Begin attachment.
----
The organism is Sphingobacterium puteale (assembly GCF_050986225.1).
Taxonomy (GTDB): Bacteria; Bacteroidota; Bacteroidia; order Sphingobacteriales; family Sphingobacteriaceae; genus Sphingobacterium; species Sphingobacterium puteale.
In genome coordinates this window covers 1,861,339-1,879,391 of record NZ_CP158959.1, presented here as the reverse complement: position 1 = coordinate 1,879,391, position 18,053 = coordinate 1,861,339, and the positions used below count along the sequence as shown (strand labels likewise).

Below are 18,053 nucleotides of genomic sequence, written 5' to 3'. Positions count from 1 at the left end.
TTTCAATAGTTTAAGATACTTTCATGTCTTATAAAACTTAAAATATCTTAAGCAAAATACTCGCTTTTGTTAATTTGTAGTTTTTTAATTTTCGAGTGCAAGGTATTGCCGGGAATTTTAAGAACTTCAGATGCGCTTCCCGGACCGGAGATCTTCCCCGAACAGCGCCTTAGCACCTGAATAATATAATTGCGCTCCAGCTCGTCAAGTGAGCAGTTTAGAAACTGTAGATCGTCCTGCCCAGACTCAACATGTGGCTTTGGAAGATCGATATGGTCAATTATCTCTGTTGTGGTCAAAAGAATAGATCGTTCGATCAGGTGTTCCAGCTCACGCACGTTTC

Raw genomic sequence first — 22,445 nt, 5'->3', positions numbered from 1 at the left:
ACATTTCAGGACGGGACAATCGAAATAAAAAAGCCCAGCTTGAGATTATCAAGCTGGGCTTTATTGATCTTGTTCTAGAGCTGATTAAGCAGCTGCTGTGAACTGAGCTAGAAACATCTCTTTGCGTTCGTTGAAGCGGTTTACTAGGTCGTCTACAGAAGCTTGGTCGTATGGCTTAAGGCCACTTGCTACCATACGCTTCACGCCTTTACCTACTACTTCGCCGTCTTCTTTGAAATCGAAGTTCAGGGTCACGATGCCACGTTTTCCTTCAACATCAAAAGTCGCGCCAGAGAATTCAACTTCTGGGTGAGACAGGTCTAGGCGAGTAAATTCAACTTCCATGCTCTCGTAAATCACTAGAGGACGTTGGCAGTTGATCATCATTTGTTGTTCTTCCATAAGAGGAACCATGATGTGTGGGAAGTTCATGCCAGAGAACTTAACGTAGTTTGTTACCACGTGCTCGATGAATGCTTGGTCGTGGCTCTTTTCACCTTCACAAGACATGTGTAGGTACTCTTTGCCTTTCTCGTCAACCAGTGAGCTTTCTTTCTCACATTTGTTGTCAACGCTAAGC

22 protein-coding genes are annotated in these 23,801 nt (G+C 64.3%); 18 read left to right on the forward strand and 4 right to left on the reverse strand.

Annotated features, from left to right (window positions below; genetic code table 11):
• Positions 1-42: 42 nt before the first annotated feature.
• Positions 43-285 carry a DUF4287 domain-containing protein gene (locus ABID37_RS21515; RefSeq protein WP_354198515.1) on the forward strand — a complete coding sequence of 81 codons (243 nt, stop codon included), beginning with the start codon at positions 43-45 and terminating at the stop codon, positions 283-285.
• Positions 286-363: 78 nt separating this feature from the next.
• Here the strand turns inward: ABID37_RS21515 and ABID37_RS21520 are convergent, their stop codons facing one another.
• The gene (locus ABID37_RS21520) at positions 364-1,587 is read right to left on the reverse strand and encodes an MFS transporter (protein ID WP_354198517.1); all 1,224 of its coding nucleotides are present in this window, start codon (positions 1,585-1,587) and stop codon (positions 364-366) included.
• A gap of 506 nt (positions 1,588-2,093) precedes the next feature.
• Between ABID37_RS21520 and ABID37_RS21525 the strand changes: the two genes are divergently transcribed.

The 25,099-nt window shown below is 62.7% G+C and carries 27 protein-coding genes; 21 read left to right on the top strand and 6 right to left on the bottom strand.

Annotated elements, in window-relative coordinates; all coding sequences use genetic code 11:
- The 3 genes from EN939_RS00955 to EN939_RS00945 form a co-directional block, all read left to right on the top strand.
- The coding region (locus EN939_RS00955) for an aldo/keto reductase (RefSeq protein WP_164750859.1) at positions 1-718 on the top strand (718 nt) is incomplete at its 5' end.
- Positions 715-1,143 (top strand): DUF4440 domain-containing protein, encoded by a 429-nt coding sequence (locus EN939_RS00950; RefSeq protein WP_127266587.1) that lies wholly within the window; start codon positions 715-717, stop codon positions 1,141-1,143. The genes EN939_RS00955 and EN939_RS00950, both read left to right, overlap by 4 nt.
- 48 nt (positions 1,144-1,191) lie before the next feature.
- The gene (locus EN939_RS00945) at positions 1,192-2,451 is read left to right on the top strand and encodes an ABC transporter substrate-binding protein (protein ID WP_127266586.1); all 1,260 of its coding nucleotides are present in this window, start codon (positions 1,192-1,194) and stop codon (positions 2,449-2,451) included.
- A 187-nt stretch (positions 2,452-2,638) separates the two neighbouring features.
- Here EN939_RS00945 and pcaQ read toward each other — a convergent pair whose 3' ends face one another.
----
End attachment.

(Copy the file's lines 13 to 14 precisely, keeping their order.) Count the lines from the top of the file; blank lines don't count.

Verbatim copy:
• Here the strand turns inward: ABID37_RS21515 and ABID37_RS21520 are convergent, their stop codons facing one another.
• The gene (locus ABID37_RS21520) at positions 364-1,587 is read right to left on the reverse strand and encodes an MFS transporter (protein ID WP_354198517.1); all 1,224 of its coding nucleotides are present in this window, start codon (positions 1,585-1,587) and stop codon (positions 364-366) included.